no' counsel the last Legislature virtually lo
do what bad been forbidden. During the
canvass of last fall it was made an issue in
my case, and both sides had, in writing and
in the public prints, my views on this sub
ject. My reply to the temperance committee
was the only one published—l believe the
only one received—and rny majority was
greater than my colleague's, although his
sentiments were believed to be the same; and
I believe he will feel compelled lo vote with
me on repeal, for eocli is. the wish of our peo
ple. Whether we misrepresent our constitu
ents we must be permitted lo judge for the
Before I part company with the gentle
man from Lawrence, I would not be outdone
in kindness, and for warning I returu warn
ing. Let the gentleman cast his eye over
this House. What has caused a'l this change?
What a falling o(T among his friends. Where
are the representatives that he could count
one from the city—from Bucks, Chester,
Delaware and nearer by yet, aDd a safer place
—how doeß it come that old Lancaster, the
only one that could bring down the beam
when Berks was in the other scale, sends two
Democrats to this House? -J give the gentle
man warning that even in the Sebastopol of
his territory, thete is danger—there is a sad
rent in the Redan. Let him take heed that
his guns are not all silent in (he Malakoffj in
the coming struggle. The gentleman will
find a lesson here worth his serious attention.
There is a steadiness of person in the Penn
sylvania German, that does not admit of fre
quent change. He thinks carefully and cau
tiously— not liable to be led ofi by whims
and freaks—and when Ihe decision is once
made, it is irrevocable.
Steadily and quietly it appears to me, and
certainly, there is a change coming over the
political character of that noble old county.
And ir. the approaching struggle, I believe
and hope, she will stand with her noble foe
—old Berkt—on the side of the constitu
tion, on the platform of Stales' rights, and that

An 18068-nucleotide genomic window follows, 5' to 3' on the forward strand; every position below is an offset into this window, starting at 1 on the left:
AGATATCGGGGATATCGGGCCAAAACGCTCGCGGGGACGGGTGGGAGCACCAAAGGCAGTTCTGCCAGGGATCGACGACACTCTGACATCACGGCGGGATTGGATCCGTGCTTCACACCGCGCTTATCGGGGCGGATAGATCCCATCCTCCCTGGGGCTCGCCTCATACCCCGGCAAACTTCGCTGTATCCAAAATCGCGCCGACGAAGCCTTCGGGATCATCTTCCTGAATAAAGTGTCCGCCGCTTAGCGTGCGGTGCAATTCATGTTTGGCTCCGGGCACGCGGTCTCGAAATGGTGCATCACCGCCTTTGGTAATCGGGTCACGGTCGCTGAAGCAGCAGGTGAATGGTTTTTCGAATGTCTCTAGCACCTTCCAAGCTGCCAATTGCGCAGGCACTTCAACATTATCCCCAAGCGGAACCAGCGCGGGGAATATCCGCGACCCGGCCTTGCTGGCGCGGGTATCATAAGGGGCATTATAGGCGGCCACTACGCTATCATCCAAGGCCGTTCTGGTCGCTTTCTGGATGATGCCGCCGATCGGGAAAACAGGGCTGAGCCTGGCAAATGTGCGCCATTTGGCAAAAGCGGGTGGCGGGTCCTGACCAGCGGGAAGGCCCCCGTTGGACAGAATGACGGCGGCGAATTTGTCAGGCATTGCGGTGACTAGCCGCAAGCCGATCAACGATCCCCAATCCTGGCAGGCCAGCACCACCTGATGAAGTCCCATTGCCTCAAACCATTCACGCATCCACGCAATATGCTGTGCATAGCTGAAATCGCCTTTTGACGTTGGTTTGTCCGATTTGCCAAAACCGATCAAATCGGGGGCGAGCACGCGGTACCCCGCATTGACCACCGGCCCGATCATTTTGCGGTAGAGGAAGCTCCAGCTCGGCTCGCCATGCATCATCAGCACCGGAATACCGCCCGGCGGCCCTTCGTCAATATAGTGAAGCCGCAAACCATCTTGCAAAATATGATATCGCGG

hereafter the straggle between the (wo will
be a friendly rivalry for mastery oo Ihe lams
When I first add reused the House, we had
the petition presented by my friend (Mr.:
Jieinhold) thirty-three feel long. It ie said
there are two or the duplicate sheets. Well
give them a liberal allowanoe, and there ia
yel thirty feet sound. We have had peruana
from all quarters—the monster Alleghe
ny sixty feet long, and inan-y signed sinoe
the debate began, pointing out and demand
ing an "unconditional repeal" of the jug law-
The east and the west hart used an unequiv
ocal language.
Mr. Speaker, I bare words of moat hearty
commendation for the temperance men of
former days. They were earneat men, zeal
ous in discbarge of their high and genetous
purpose. They reasoned in kind words, and
with warm hearts. They pleaded with and
converted men to their rows. Derout cler
gyman gave special heed to that command
of their mission requiting them to preach
tmperanct, not prohibition— -not Maine law—
not the abuse ofjmen as honest as they-—for an
avocation, the pnratiit of whioh one consid
ered right and another wrong. They did not
talk of rotes and ballot bdces. No, no, sir,
tbey preached the temperance of the gospel.
And what a marvellous change they wrought
over the whole land 1 Ido not know how
it was on your part of the State, but in mine,
before this effort, a man did not consider
himself a welcome guest if he entered your
bouse and departed without being invited to
(be side-board, t dofibt not each was the
rule with you, and my Ifiend (Mr. Ball) as
sents to such being the practice in Erie. The
aide-board and the bottle disappeared—even
heart-cheering wine, (he generous juice of
the grape, was banished alike from private
and open use in families—if disappeared
from the harvest and hayfield—the distiller
ies were stopped. Publio sentiment, that
most men respeol, and many dread, was on
the side of temperance teform. In the evil
hour, wicked men, or such as had "zeal with
out knowledge,'' coupled temperance and
politics, and the embrace has well nigh stran
gled the first. Then the "notion" got afloat
that men could be controlled by statute as
you guage a log for the saw—that man should
be exempt from temptation, and his trial state •
I meddle with no man's ragout—let him keep
his lingers out of mine. Fanatics got on a
hobby—morality was to be created by stat
ute. This unnatural and atnkly enabling or
the Isw mast soon perish. (_aro not here to
day the defender of drunkenness, nor lbs pro
moter of it. It has increasing vitality, the
cause is to be discovered in the natural aver
sion in man to be coerced. It is to be found
in the unwise use of power In fanatical hands.
It is to be found in the desecration of the altar
and pnlpit, that instead of being holy to the
gospel and teachings of onr faith, has been